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Touring with a blonde, twenty-one year old Olympic Gold medalist can be hard on a woman’s ego. Especially if that woman is of a certain age and considers yoga a contact sport. (Sneeze, and you’ll blow me right into my 40th birthday and out of my hard-earned bird of paradise yoga position.)

But here I am, a novelist for young adults, in the middle of my Girl Overboard book tour with none other than Hannah Teter (said blonde, twenty-one year old Olympic Gold medalist and Burton pro rider). To tell you the truth, our age—and athletic—difference vanishes the second we talk to teens about how much we need them to go overboard and change the world. Now. Today.

We’ve been traveling the country, rallying teens in suburbs and inner cities to embrace the power of their words and their ideas and their actions. To tell teens that they aren’t just tomorrow’s world-changers; they, like Hannah, are today’s changemakers.

Case in point: Hannah Teter. At all of eighteen, Hannah won the 2006 Olympics in snowboarding halfpipe and celebrated by taking every penny of her winnings and creating a non-profit organization to help AIDS orphans in Kenya. AIDS orphans! In Kenya!

That’s the type of change I wrote about in Girl Overboard —how one person, one so-called “kid,” can rock the world. I learned that myself when I was just ten and outraged that hunters were bashing baby seals to death to turn them into fur coats. Let’s just say that Shakespeare had it all wrong with the whole woman scorned bit. Apparently, he had never beheld the fury of a fourth-grader with a pen in her hand. Off went my outraged letter to the editor of my hometown newspaper. My friends scoffed. Even my parents were doubtful that my words could make a difference. Guess what? My letter was published. And in letters that followed mine, adults chimed in, agreeing with me. Me, a little girl of ten… Yes, our words can agitate for change.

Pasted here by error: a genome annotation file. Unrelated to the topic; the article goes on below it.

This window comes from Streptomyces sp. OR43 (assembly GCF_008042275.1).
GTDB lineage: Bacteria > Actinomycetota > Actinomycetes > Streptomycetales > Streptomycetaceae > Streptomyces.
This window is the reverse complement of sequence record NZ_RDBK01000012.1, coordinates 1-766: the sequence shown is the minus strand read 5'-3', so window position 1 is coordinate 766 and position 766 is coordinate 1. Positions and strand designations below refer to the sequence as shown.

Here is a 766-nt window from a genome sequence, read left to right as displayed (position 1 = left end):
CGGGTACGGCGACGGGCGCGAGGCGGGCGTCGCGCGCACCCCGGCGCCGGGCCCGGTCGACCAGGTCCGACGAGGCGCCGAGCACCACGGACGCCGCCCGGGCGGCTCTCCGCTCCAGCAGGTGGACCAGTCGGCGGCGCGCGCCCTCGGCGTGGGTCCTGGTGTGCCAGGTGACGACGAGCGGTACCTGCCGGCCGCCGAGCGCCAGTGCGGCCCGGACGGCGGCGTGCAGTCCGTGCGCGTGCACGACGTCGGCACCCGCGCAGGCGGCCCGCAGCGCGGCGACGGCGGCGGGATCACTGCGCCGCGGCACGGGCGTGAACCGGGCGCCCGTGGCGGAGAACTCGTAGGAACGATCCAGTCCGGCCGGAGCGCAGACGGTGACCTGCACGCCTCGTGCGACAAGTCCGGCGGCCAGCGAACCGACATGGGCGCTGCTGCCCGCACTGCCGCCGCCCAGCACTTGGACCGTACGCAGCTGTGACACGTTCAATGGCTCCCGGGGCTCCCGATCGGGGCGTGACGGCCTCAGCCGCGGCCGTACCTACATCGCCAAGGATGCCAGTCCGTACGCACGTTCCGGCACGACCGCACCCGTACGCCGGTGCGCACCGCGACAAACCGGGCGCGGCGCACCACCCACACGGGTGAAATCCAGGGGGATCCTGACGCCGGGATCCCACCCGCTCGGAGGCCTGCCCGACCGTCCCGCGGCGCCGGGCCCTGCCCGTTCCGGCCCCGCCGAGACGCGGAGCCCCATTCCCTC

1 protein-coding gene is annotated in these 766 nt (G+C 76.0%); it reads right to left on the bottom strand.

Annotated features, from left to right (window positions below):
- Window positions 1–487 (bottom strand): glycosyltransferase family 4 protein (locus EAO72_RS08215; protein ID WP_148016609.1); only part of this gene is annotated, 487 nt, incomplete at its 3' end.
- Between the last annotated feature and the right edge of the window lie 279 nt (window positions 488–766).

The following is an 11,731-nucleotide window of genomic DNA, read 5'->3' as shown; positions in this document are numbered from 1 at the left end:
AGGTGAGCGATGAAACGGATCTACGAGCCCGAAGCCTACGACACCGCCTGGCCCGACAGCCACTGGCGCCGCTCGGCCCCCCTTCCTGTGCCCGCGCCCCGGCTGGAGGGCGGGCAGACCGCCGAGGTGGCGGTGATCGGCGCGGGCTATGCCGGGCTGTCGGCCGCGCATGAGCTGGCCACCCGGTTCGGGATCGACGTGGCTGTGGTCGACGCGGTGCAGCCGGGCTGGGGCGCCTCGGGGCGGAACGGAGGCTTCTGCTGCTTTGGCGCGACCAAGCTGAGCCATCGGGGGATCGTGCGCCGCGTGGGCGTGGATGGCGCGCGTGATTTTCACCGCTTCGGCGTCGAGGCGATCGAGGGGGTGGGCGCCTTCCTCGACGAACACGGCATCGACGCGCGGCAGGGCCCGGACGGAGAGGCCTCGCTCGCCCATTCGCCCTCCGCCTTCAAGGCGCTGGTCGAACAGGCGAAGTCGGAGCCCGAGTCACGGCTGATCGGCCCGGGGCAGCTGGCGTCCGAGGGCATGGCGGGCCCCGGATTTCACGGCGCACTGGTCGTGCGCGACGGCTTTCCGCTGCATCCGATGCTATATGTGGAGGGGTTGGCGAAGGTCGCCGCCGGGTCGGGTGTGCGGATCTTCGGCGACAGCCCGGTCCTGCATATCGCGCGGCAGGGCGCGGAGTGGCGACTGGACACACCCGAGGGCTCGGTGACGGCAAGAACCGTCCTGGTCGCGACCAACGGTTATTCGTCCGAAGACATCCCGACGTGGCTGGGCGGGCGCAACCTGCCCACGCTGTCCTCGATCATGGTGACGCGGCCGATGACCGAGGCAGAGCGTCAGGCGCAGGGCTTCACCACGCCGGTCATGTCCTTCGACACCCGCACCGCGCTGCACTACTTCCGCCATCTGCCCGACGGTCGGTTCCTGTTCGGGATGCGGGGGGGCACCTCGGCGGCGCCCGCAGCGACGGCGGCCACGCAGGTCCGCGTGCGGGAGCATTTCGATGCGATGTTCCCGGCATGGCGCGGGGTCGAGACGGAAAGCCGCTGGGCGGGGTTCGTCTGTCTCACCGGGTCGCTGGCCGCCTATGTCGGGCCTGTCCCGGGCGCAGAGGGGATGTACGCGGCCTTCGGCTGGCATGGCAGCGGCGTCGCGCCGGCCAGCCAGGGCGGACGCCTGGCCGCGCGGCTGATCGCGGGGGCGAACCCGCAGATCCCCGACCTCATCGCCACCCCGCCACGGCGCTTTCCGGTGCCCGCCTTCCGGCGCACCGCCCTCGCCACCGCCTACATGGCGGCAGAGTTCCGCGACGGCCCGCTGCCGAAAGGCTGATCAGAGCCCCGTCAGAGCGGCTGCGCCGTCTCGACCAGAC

Fast forward to today. I don’t just publish my novels; I tie community service to every single one. I want to nudge my readers who are predominantly teens to use their words—whether to win a college scholarship or to change the world itself.

I’m thrilled to announce that in celebration of Girl Overboard, I’m co-sponsoring the Go Overboard Challenge Grant
along with Youth Venture ( and Burton Snowboards. We’re giving away 12 grants, $1000 each, to fund the best youth-led ideas to change the world. So tell a student aged 12-20 who’s fired up about a problem, whether it’s environmental or societal or MomsRising related. Urge them to create a team, write up a proposal, and submit it to us. The best ideas will be funded. For more details, be sure to check out (click on U.S. and you’ll be taken to the grant) and our YouTube video at

So do that, and I can stop touring to get the word out about the Go Overboard Challenge Grant. (Translation: I can touring with a fit, beautiful blonde who’s half my age, thank you very much.) But I do have to say, I feel rocking good in my new snowboarding duds, good enough to shred the bunny hill.

Justina Chen Headley is the author of Girl Overboard and won the Asian Pacific American Award for Literature in 2007 for her debut novel, Nothing but the Truth (and a few white lies). She co-founded readergirlz, the foremost online book community for teen girls and encourages you to visit at For more info about Justina, please visit or contact her at

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